Dig Baton Rouge

Trance Farmers: Harvesting the Future

By Pat Gunther

Dayve Samek, better known as the genre-hopping, time-traveling musical wizard Trance Farmers, is primed for another round of Dolo Jazz Suite at the Spanish Moon on Dec. 18.

Following the release of his debut LP, Dixie Crystals, Trance Farmers has established himself as a must watch up-and-comer with a distinctive sound that will add yet another element of variety to Dolo. “Everyone [at Dolo] seemed to be really appreciating each other and the music, which made it a great hang out for everyone,” the NOLA native said.

Joining an eclectic lineup, as always, Trance Farmers will put his own spin on a set that is sure to bring a little bit of everything to the table, from Americana and hip-hop to jazz and blues. Growing up in a mecca of culture like New Orleans certainly has impacted Trance Farmers’ style in more ways than one.

“My musical influences growing up gave me every color of the rainbow in my sound,” he stated. “It is cool to think that it is all under the one amazing umbrella we call ‘music.’ I think it would have first started with the greats like Jimi Hendrix and Robert Johnson for me.”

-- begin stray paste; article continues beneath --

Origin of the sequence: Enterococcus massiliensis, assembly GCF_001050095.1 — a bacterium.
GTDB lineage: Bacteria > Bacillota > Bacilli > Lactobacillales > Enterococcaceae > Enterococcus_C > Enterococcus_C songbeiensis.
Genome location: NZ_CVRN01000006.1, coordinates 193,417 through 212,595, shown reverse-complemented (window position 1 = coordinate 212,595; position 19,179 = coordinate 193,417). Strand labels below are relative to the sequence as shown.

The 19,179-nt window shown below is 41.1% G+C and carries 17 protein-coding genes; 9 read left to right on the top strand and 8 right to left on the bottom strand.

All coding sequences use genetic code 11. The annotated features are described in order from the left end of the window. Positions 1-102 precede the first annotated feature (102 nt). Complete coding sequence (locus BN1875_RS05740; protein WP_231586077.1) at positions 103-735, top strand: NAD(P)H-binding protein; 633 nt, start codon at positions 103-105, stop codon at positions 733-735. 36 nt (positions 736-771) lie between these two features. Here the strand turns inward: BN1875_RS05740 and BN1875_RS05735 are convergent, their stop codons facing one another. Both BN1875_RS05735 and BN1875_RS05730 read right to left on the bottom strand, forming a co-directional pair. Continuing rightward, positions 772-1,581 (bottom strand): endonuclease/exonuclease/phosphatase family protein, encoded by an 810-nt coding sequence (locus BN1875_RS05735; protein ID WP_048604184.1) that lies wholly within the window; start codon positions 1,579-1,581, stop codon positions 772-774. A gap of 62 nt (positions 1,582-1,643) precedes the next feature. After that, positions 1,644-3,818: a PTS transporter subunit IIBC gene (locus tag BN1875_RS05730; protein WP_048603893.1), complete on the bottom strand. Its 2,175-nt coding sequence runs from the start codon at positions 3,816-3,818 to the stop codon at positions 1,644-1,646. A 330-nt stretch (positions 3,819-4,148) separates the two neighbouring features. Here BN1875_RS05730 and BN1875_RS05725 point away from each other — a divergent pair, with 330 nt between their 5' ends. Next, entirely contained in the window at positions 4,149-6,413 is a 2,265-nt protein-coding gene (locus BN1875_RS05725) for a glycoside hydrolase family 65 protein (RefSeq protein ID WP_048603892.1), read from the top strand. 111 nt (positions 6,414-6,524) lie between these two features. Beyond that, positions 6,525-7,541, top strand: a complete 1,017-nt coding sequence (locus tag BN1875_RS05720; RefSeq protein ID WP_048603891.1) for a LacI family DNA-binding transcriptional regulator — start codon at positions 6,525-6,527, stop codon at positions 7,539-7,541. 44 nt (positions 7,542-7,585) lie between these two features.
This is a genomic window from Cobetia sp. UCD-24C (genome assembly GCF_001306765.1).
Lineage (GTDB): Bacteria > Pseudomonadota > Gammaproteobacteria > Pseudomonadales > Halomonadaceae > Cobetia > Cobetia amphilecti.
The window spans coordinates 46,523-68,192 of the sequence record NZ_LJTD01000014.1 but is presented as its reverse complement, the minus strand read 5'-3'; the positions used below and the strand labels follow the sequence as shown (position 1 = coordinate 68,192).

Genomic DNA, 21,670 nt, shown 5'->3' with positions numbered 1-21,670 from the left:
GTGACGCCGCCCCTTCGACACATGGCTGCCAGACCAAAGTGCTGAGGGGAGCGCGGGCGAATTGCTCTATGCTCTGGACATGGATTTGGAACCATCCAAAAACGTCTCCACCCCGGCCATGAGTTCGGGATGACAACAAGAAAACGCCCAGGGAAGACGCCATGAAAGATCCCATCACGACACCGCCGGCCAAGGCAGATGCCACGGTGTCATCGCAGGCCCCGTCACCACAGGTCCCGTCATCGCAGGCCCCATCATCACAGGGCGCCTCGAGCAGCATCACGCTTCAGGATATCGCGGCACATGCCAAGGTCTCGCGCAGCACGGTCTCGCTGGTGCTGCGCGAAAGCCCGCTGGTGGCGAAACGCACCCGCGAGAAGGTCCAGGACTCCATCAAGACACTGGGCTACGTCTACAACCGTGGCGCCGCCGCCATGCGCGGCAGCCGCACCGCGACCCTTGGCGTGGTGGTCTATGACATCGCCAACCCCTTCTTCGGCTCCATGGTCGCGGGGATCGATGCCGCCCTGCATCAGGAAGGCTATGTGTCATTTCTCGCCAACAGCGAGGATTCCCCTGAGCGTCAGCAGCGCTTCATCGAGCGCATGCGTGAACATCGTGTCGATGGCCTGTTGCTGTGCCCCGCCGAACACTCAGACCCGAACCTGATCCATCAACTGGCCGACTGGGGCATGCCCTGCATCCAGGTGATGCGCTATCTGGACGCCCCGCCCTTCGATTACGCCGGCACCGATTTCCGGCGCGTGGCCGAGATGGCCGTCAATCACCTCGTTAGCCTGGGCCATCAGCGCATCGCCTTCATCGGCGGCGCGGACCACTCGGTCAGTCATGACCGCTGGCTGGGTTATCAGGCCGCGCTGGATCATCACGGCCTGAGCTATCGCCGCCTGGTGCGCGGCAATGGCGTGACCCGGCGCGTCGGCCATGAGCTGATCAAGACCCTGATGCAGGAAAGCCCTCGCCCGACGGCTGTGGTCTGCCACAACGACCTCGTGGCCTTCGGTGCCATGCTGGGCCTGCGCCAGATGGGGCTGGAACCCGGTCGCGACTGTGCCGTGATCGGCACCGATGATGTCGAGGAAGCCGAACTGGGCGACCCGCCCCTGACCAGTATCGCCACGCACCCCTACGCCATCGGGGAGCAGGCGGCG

From there, Trance Farmers’ sound would evolve into a conglomeration of classic rock influences, such as Creedence Clearwater Revival, before adopting a palate for hip-hop super-producers Edan and Madlib. As time progressed, Samek continued to hone the qualities that attracted him to this wide array of artists to form a sound that became all his own.

With Stones Throw affiliation, however, Trance Farmers looked to the label’s resident beat-king. J Dilla, for inspiration. The juncture at which all of these influences met created the perfect storm, and the perfect sound for Samek, which has lately been described as “Psychedelic Garage Americana.” Despite all of this, Trance Farmers’ unique style can be largely accredited to the Big Easy.

“It allowed me to simplify my life from being in a big city and got me more rooted and in touch with myself because of that,” Trance Farmers said. “I will always feel home here.”

With a musical background that is so heavily influenced by the tunes of the Deep South, Trance Farmers will quickly become a fan favorite once he hits the stage at the Spanish Moon on Thursday evening.

Those in attendance should expect a steady array of tunes from Dixie Crystals in addition to some impressive, face-melting improvisation on his 1958 Danelectro U1 guitar.

“I love the rockabilly sound,” he said, “and that has been a more recent adoption that I feel is in my blood and has always been a style I have felt passionate about.”

When the lights dim and Trance Farmers gets into the full swing of things, Samek hoped for a simple, yet-important thing from the audience: “I hope it’s a self-journey for everyone to be together for.”


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